Symptomatic thromboembolic events occurred in 8% of cases overall. In a study devoted to the analysis of thromboembolic complications after Neuroform stenting, Lessne et al 36 noted an overall rate of 5% (12/224 cases) that increased to 20% among cases with subarachnoid haemorrhage (3.1% if unruptured). This was the strongest factor associated with post-stent thromboembolic events; these patients did not receive a preprocedural clopidogrel dosage which was given in unruptured cases. Other factors included smaller stent calibre and patients with a history of hypertension. Series devoted to the study of stenting in the setting of subarachnoid haemorrhage have had mixed results—in one series with 33 patients undergoing stent–coil treatment of ruptured aneurysms, there was only one intraprocedural thrombotic event and no other reported peri- or postprocedural complications.24 In another with 61 cases, the overall complication rate was 21% with a reported 30 day mortality of 20%—this included one case of an aneurysm that rebled after treatment.31

Intracranial haemorrhage was observed in 3% of cases overall (includes guidewire perforation, vessel rupture and aneurysm rupture). As mentioned above, owing to the delivery design of the Neuroform, potential distal migration and resultant guidewire perforation can occur. Notably, Raslan et al 29 noted that four procedure related haemorrhages occurred with the earlier, more difficult to deliver, Neuroform 1.

Permanent neurological morbidity was seen in 4% of cases and mortality in 2% of cases overall. Although not providing more detailed subgroup analysis, a recent large study of 135 cases employing the Neuroform stent reported similar overall neurological morbidity and death rates of 5% and 3%, respectively.37

Neuroform stent monotherapy

Despite its low metal surface coverage, the flow diverting potential of the Neuroform has been used in the management of pseudoaneurysms. Fiorella et al 38 noted a 50% complete resolution rate after a mean of 9.8 months of follow-up of 10 ruptured intradural pseudoaneurysms treated with Neuroform stent monotherapy. One intraprocedural thrombosis was noted with resultant infarcts, and at a follow-up, two asymptomatic in-stent stenoses were observed. A recent report by Suh et al 39 demonstrated the feasibility of the stent within a stent technique, enhancing flow diversion by stent overlap in the treatment of 11 ruptured vertebrobasilar aneurysms. Early obliteration was seen in three lesions, but at follow-up, nine lesions were completely obliterated.

Technical advances with the Neuroform stent

Several advances in the stent–coil technique were made with the Neuroform stent. Cultivation of the Y stenting technique to provide a scaffold for wide necked basilar, middle cerebral artery (MCA) and ICA bifurcation aneurysms began early.40–42 Two stents are placed, each emanating from the same proximal parent artery (eg, basilar, M1 or ICA) but ending in a different distal efferent artery (eg, P1, M2 or M1 and A1), bridging the bifurcation40–42 (figure 2). In one early series of seven basilar apex aneurysms treated with this technique as an adjunct to coiling, all aneurysms were reported as completely or near completely embolised with only two transient neurological complications.41 Similarly suited for bifurcation aneurysms, the ‘waffle cone’ technique was also developed. In this approach, a single stent is placed into the aneurysm directly, using the portion of the stent protruding into the aneurysm as a concomitant reconstructed aneurysm neck and scaffold for subsequent coil embolisation.43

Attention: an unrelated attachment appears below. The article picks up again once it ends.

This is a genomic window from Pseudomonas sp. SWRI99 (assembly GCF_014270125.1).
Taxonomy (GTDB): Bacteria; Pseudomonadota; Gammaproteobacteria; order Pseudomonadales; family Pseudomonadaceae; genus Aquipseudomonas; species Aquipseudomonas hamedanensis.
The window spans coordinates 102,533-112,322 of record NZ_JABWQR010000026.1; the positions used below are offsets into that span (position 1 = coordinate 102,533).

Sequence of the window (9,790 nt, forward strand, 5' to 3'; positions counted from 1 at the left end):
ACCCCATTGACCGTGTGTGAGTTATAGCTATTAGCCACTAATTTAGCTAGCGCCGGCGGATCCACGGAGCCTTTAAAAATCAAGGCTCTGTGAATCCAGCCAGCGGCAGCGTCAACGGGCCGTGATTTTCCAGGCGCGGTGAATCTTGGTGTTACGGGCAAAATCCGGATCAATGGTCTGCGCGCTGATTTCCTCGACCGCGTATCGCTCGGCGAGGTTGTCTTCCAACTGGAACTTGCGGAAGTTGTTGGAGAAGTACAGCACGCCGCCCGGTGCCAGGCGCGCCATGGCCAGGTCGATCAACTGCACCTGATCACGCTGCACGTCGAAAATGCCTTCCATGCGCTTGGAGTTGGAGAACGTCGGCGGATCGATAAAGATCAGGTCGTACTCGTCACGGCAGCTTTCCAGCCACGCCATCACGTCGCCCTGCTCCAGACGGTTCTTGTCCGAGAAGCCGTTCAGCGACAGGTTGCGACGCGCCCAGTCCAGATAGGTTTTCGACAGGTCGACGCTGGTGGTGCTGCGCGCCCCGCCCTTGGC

Figure 2

Illustrative case of Y stent technique with two Neuroform stents. This 60-year-old woman was found to have an 11×9.7 mm, anteriorly projecting, broad based aneurysm of a distal dysplastic basilar segment incorporating the origin of both posterior cerebral and superior cerebellar arteries (A, three-dimensional reconstruction). Aneurysm treatment was staged, beginning with initial stent placement (B, arrows denote stent markers) followed by coiling with 19 Guglielmi detachable coils leading to successful occlusion (C, D; arrows denote stent markers).

Enterprise stent

Succeeding the Neuroform stent with FDA approval in 2007, the Enterprise stent (Cordis) is a closed cell nitinol design, affording a stronger scaffold, minimising coil prolapse and also allowing for stent recapture and repositioning after up to 70% deployment. This allows for the ‘semi-deployment’ technique where the stent is partially deployed during coiling of the aneurysm to allow for subsequent retraction and repositioning for optimal final stent positioning after coiling.

The stent has a positioning marker on the delivery wire and four tantalum radiopaque markers at each end which flare to enhance apposition to the parent vessel wall. Although it has a similar percentage of metal surface coverage as the Neuroform, its closed cell design provides a stronger radial force for aneurysm neck scaffolding. It is available in only one diameter, 4.5 mm, and four lengths—14 mm, 22 mm, 28 mm and 37 mm.